You can check the status of your single-node cluster by running `sudo k3s kubectl get node`. By default, the kubeconfig file is written to `/etc/rancher/k3s/k3s.yaml` with privileged permissions. However, you can use kubectl to communicate with your cluster instead by either copying the content of the default `k3s.yml` configuration file to your main kubeconfig file, which is typically located at `~/.kube/config`, or updating the KUBECONFIG environment variable path.
K9s can also be used as a complementary tool for cluster visibility:
Installing Argo CLI
The next step will be to install the Argo CLI. You can use either the latest version or select a previous one from the Argo CLI releases GitHub page. The commands you run will vary depending on your operating system. The two code blocks below are for Mac and Linux, respectively. If you’re using Windows, you can download the relevant executable from the Assets section on the Argo releases GitHub page.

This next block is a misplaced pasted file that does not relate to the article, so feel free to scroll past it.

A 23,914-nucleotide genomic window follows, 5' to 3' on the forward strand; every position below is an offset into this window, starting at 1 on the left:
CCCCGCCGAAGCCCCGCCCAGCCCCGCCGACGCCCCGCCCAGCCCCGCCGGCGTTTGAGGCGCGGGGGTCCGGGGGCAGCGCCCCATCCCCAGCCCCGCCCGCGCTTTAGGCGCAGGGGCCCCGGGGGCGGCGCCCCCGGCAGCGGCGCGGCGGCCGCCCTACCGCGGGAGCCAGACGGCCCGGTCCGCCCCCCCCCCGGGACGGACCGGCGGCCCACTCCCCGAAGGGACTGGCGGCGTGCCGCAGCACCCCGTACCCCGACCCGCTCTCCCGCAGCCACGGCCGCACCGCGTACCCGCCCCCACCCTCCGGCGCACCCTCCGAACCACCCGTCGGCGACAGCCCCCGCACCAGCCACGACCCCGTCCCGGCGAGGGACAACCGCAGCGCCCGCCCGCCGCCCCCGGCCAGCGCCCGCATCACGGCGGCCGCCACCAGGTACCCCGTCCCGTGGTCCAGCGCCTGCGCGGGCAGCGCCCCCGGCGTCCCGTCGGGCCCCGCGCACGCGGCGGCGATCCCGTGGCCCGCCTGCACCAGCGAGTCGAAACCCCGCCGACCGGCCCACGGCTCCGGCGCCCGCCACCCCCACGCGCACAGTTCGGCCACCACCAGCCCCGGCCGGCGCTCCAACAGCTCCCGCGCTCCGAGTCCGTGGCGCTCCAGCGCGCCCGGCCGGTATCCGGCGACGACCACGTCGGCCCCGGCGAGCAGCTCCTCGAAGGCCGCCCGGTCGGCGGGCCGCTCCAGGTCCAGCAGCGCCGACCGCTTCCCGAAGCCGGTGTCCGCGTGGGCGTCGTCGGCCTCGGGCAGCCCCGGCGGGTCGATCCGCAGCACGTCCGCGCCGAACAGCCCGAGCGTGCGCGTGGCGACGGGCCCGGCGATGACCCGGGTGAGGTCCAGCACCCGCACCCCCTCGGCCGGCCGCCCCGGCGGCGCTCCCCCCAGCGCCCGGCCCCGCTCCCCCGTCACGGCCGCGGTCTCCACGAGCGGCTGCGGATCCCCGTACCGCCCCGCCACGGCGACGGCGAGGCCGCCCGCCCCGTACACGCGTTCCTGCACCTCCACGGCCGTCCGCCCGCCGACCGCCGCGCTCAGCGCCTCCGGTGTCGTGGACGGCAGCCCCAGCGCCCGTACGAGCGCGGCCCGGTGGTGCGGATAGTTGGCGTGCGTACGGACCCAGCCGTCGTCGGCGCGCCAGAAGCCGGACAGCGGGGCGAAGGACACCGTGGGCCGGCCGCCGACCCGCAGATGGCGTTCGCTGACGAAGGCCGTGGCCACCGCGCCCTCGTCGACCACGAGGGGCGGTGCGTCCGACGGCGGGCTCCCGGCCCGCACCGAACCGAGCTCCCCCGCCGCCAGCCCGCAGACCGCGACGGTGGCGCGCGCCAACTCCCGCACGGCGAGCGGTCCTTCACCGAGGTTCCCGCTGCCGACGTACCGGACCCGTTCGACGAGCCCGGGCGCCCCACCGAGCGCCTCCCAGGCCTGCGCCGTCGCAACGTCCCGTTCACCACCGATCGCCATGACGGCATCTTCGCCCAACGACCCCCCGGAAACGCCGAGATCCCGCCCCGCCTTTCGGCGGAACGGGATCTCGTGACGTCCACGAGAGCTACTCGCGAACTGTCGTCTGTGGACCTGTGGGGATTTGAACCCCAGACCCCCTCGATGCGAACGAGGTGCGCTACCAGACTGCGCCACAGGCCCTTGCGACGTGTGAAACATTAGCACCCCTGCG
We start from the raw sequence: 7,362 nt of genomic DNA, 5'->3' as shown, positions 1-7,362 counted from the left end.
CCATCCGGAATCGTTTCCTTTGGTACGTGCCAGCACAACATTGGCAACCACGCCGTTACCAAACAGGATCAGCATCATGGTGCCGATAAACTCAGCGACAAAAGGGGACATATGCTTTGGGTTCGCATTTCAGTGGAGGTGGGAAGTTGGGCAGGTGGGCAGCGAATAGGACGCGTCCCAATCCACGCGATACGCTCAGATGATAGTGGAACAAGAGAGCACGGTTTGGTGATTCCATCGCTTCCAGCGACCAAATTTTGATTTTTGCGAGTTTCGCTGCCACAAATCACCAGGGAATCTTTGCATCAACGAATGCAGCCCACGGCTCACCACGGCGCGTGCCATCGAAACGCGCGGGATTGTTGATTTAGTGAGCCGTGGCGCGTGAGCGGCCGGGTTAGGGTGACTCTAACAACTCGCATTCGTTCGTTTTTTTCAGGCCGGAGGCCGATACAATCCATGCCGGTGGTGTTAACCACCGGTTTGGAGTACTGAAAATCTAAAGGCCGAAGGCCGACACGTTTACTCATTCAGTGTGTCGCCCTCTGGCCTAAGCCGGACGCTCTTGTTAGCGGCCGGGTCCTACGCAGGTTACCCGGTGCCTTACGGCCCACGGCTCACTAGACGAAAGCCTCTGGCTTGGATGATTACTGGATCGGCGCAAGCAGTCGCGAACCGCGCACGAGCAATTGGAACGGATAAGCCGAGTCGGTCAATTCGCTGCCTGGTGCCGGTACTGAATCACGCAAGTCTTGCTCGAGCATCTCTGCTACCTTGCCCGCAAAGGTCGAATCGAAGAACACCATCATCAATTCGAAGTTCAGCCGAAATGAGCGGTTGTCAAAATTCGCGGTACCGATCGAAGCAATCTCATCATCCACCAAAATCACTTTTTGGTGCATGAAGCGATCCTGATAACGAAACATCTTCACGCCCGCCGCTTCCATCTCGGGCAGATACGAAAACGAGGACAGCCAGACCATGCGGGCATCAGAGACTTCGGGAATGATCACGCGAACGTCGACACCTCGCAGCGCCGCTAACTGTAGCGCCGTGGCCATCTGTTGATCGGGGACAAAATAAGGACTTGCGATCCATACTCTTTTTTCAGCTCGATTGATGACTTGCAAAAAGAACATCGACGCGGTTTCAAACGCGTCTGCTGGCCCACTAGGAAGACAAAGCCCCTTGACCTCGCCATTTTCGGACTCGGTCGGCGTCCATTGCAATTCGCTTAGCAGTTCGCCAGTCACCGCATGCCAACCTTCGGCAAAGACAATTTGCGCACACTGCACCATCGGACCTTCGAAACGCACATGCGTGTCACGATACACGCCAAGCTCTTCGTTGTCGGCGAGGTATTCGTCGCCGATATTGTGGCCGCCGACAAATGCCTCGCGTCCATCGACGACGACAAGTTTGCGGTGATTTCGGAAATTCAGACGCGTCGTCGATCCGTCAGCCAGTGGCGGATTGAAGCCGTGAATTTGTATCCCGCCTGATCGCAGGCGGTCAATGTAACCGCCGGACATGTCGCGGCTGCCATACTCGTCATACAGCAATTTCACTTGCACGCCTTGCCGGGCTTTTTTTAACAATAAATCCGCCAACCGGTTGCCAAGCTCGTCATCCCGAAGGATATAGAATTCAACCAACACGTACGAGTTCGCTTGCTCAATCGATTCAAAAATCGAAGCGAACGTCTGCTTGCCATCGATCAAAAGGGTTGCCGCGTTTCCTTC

Installing Argo Controller and UI
Before installing the Argo Workflows resources, you need to create an `argo` namespace:
When the Workflow Controller and the Argo Server have successfully rolled out, you can follow the steps below to access the Argo Workflows UI.
You can access the UI in multiple ways, but for this tutorial, use the port-forwarding method:
Open your browser and go to https://127.0.0.1:2746. You will be redirected to a page for authentication.
To log in to the Argo Workflows server, you will need to generate a `ServiceAccount` access token that you will use to manage your workflows. For this, you need to create a `Role` and a `RoleBinding`, and then a `ServiceAccount`.
Role: The `Role` resource is used to determine a set of permitted operations on certain Kubernetes resources in a given namespace.
Below is an example of a `Role` manifest:
RoleBinding:`RoleBinding` is used to determine which users or `ServiceAccounts` are authorized to carry out specific operations on certain resources in a given namespace. The details of the permissions are outlined in the `Role` that the `RoleBinding` is attached to.
Below is an example of a `RoleBinding` manifest:
ServiceAccount: A `ServiceAccount` is used to authenticate machine-level processes to gain access to your Kubernetes cluster. The API server in the control plane manages authentication for the processes running in the Pod.
Below is an example of a `ServiceAccount` manifest: